Home Catechetical Corner How families can celebrate this Easter, even with COVID restrictions

How families can celebrate this Easter, even with COVID restrictions

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A duck finds a backyard pool near the Delaware River in a sign of spring on the first day of April 2021. Dialog photo/Joseph P. Owens III

Last year, many of us had a new experience when we were faced with celebrating Easter Sunday in the midst of a pandemic. On this most important day of the year, when churches are ordinarily overflowing with crowds, we suddenly found ourselves unable to attend Easter Mass, belt out the alleluias and receive the Eucharist.

Of course, when we began Lent, we had no idea that we’d be locked out of the church on Easter Day. I’d even purchased my children’s Easter clothes in February, in anticipation of a joyous Easter Sunday!

Another year has passed, and we find ourselves celebrating yet another Easter Sunday in the midst of a pandemic. It has been a hard year, and many of us entered this Lent feeling as though the last one never ended.

Despite this, Easter has come again! And this time, we have more time to prepare ourselves mentally for the idea of celebrating Easter during pandemic circumstances. Many of us feel safe attending Easter Mass this year, and we can also make the day special in other ways.

We Catholics have an added bonus, in that we celebrate an octave — eight days — of Easter, in which every single day is a solemnity, the highest feast of the church. And, even beyond that, we celebrate a whole Easter season: 50 days in contrast to the 40 days of Lent!

Father Dennis O’Rourke sprinkles holy water over Easter baskets at St. Gabriel the Archangel Catholic Church in Cave Creek, Ariz., April 4, 2015. There are many familiar ways of celebrating Easter that we can still do. (CNS photo/Nancy Wiechec)

After our second pandemic Lent, we should make the most of Easter that we can. There are many familiar ways of celebrating Easter that we can still do. Remember I said I’d purchased Easter clothes early last year? Returning them was a hassle when we were trying to avoid stores. Instead, we dressed up for Easter, even though we weren’t going anywhere!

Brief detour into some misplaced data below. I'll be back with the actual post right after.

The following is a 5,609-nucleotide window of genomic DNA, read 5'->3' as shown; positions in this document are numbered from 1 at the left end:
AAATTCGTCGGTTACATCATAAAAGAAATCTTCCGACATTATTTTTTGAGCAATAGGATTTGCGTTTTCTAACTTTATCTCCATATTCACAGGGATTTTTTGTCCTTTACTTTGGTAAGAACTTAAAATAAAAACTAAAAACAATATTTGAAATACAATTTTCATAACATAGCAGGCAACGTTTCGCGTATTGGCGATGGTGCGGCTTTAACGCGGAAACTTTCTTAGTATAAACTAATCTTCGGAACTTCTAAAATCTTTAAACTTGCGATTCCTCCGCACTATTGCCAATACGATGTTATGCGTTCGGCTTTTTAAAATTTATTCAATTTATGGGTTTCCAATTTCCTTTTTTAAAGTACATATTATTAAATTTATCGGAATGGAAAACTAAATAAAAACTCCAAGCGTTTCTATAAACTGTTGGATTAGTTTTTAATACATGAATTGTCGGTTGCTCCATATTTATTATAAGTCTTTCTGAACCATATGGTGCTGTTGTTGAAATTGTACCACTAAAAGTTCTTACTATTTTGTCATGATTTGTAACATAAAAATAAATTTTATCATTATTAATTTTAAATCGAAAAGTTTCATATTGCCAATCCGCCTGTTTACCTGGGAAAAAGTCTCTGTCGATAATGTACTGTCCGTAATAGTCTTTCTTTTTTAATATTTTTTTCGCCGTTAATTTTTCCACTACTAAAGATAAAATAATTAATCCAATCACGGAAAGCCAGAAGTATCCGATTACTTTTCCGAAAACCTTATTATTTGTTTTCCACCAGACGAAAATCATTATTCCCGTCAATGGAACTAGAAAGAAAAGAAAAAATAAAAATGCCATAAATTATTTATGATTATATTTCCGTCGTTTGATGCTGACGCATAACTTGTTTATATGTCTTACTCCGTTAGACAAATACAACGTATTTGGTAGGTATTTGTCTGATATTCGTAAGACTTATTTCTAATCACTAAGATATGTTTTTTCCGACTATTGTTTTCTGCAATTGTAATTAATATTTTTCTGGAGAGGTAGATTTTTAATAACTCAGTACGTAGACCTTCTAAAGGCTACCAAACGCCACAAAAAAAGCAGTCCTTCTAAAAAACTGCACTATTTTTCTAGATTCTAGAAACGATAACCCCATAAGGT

[Looking back to 2020:‘We miss you’ is a common theme from Diocese of Wilmington priests in 2020 Easter message to parishioners – watch the video]

Dressing for the day helped it to feel like Easter. And Easter baskets for the kids seemed a helpful way of breaking up the quarantine monotony. Last year, we included the usual chocolate eggs but also a small toy for each child, as well as surprising them with a new piece of backyard equipment.

A delicious Easter dinner feast and a nice Easter brunch are important ways to mark the day as well. In our house, each family member can choose a food item that they will get to enjoy on Easter Day, from cinnamon rolls at breakfast to soda at dinner!

For that big Easter meal, it’s great to put on a tablecloth and some flowers to make it look fancy, even if you aren’t able to have extended family together for dinner. Also, since Easter lasts for an octave of solemnities, at our house we keep the delicious desserts going for eight days!

This year, we should probably deem it best to skip indoor gatherings packed with extended family. Sometimes we are blessed to have Easter coincide with beautiful spring weather that invites us outside. In this case, gathering with friends or family for an outdoor Easter egg hunt on Easter Sunday is an option.

Family picnics or nature hikes are also a great way to enjoy the Easter season. And, especially if the weather is gloomy, we can do our best to lighten up our home by keeping fresh flowers or an Easter lily in our home throughout the Easter season.

One important psalm repeated often during Easter is, “This is the day the Lord has made; let us rejoice and be glad!”While many of us won’t be able to have singing at Mass this Easter, this one-line prayer is something we should keep in our heart and on our lips throughout Easter Sunday and the whole season of Easter. Especially during difficult times, we should do our best to rejoice in Jesus’ resurrection and help our families to do the same.

By Maria C. Morrow, Catholic News Service

Maria Morrow earned her doctorate in theology from the University of Dayton and is the author of “Sin in the Sixties: Catholics and Confession, 1955-1975.”